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ESPN And College Softball: How Time And Consistent Coverage Can Dramatically Change a Fan Base

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(Photo by Shane Bevel/NCAA Photos via Getty Images)

It is generally believed that men's sports are always more popular than women's sports. One only has to look at attendance data to see that men's sports leagues like Major League Baseball, the NBA, and the NHL draw better than the National Pro Fastpitch League, the WNBA, and NWHL. But there is one clear exception to this general trend.


In 2015 the Women's College World Series (WCWS) -- between the University of Michigan and the University of Florida -- averaged 1.85 million viewers per game. In contrast, the Men's College World Series (CWS) -- averaged only 1.41 million viewers that same year. Yes, the rating for the CWS in 2015 was 31 percent lower than the WCWS!


The 2015 WCWS was the 15th year ESPN televised the entire event. According to ESPN, though, ESPN has held the rights to broadcast softball since 1979-80. In other words, college softball has been part of ESPN for about 40 years.

Today, ESPN says that its affiliated networks cover more than 1,200 regular season games and -- for the fourth year in a row -- every game of the post-season. Back in 2000, ESPN says its ratings for the WCWS championship averaged one million viewers. In 2018, the two games of the WCWS averaged nearly 1.4 million viewers. So, ratings are nearly 40 percent higher for the WCWS today than they were at the beginning of the century.

The growth in ESPN ratings corresponds to the growth in revenues for softball programs. As reported a few weeks ago, since 2003-04 revenues for Division-1 college softball teams have grown over 200 percent. It is not unreasonable to argue that ESPN's coverage has played a role in this remarkable revenue growth.

ESPN's coverage of college softball and the corresponding growth in the sport gives us some insight into why the aforementioned women's professional sports leagues have not quite found the same success yet. First, college softball has clearly benefited from consistent coverage from ESPN.

Thus far, women's professional sports leagues have not received the same level of attention. For example, whereas ESPN will broadcast 1,200 college softball games this year, most WNBA games are broadcasted on only regional networks (ESPN only broadcasted 13 regular season games for the WNBA last year). Meanwhile games for the NPF and NWHL were even less likely to be broadcasted nationwide by anyone.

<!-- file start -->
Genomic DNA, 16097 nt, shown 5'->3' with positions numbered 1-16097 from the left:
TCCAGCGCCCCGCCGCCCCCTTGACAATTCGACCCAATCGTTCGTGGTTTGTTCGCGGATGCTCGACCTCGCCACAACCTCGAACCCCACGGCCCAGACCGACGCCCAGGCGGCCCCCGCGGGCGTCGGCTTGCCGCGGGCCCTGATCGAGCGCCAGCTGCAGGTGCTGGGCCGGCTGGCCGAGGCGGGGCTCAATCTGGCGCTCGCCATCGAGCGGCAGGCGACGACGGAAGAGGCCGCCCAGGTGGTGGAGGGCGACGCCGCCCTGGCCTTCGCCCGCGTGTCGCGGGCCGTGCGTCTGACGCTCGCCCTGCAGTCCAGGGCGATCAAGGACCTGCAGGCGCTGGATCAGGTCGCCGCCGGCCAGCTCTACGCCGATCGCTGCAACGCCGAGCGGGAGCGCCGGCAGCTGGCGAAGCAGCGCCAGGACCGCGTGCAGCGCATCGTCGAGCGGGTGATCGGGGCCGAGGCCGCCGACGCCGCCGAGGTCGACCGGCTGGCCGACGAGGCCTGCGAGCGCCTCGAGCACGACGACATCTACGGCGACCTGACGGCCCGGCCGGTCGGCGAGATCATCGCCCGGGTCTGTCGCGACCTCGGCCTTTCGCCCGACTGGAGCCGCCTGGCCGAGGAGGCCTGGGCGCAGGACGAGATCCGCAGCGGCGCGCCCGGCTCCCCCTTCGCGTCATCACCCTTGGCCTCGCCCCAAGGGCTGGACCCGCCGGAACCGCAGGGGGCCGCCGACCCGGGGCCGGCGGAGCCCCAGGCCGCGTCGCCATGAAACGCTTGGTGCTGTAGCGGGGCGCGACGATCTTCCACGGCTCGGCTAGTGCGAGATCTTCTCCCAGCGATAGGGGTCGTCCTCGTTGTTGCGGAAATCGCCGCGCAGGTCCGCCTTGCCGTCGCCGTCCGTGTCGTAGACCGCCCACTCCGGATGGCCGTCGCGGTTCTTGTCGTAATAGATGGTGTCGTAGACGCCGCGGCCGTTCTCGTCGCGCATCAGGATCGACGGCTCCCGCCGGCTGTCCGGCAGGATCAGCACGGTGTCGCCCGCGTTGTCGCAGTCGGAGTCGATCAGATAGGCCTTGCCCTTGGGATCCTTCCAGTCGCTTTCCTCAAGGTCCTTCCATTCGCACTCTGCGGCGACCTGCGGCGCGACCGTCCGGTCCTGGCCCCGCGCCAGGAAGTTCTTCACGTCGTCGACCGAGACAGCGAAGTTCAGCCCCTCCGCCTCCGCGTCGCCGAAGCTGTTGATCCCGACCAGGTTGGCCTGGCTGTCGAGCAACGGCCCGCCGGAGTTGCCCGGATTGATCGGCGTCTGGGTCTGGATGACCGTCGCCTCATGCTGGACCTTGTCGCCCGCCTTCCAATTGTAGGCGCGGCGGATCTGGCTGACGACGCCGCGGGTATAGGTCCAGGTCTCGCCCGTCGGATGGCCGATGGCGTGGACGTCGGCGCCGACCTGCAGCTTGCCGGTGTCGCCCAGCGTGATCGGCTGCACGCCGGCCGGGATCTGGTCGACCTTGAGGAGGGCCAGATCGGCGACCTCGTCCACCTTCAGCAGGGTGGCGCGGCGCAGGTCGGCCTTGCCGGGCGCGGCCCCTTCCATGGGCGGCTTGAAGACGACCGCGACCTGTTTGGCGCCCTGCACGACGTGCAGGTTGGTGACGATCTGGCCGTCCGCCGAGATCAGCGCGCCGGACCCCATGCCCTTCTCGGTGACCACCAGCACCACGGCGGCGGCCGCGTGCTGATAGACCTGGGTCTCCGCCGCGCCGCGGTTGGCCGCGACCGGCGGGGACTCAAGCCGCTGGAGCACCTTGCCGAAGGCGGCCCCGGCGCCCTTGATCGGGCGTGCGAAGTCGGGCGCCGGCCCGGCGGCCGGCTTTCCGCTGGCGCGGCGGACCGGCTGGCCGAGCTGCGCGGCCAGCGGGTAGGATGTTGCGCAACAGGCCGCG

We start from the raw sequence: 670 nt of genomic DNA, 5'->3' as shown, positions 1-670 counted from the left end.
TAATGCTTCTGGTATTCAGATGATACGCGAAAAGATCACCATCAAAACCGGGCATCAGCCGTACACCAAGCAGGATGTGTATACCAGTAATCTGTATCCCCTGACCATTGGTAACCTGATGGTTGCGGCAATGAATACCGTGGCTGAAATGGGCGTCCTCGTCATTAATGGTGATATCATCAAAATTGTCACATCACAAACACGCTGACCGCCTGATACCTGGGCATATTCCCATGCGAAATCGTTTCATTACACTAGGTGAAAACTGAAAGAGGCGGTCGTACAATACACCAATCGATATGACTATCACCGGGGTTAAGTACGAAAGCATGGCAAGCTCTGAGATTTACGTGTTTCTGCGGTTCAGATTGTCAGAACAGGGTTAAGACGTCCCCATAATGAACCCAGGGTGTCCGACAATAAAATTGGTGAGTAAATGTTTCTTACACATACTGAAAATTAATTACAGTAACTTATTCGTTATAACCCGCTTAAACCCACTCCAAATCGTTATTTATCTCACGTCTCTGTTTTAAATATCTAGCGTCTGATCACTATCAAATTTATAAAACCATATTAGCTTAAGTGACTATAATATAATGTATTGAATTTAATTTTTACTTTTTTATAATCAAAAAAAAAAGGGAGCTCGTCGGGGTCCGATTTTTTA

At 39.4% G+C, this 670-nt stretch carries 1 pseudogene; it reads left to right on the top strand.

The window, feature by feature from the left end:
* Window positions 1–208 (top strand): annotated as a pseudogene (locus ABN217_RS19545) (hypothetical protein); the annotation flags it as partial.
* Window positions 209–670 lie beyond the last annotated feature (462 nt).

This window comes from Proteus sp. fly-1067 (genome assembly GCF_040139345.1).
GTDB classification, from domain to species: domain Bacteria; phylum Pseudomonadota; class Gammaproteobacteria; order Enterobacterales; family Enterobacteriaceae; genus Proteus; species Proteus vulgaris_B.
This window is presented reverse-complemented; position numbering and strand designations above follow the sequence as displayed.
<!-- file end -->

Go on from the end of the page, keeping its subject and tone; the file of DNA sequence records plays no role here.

In addition, college softball has also benefited from time. Again, ESPN has held the rights to college softball for forty years. The WNBA has only been around since 1997 and the other leagues are much younger. Back in the 1960s -- when the NBA was about as old as the WNBA today -- attendance in the NBA was similar to the WNBA today. And the NPF's attendance today is similar to what Major League Baseball drew after its first 15 years of existence.

With time both Major League Baseball and the NBA's fan base grew dramatically. Again, a similar story is seen in college softball. That suggests that it is possible women's professional sports leagues might be much more popular in the future.

Of course college softball does have one advantage over women professional sports leagues. Colleges come with a fan base that is already emotionally attached to their teams. A fan of the University of Michigan doesn't just get excited when their football or men's basketball teams win. They also are likely to get excited when any of their sports teams do well. That is because any team that represents the Wolverines also inspires an emotional reaction from Michigan fans.

A professional league doesn't immediately come with that emotional attachment. Although Wolverine fans cheered for Sierra Romero when she starred in college, fewer fans get excited to see her star for the USSSA Pride. Again, the NPF is only about 15 years old.

Although the NPF employs many of the greatest softball players, it is hard for fans to form emotional attachments for a collection of teams with so little history. But the story of college softball (and the aforementioned men's leagues) suggests that with time -- and consistent coverage -- a fan base can grow dramatically.

So yes, women's professional sports can become as popular as men's sports. But it will take quite a bit of time. And a bit more attention from sports broadcasters.

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NCAA Softball Division I Transfer Tracker

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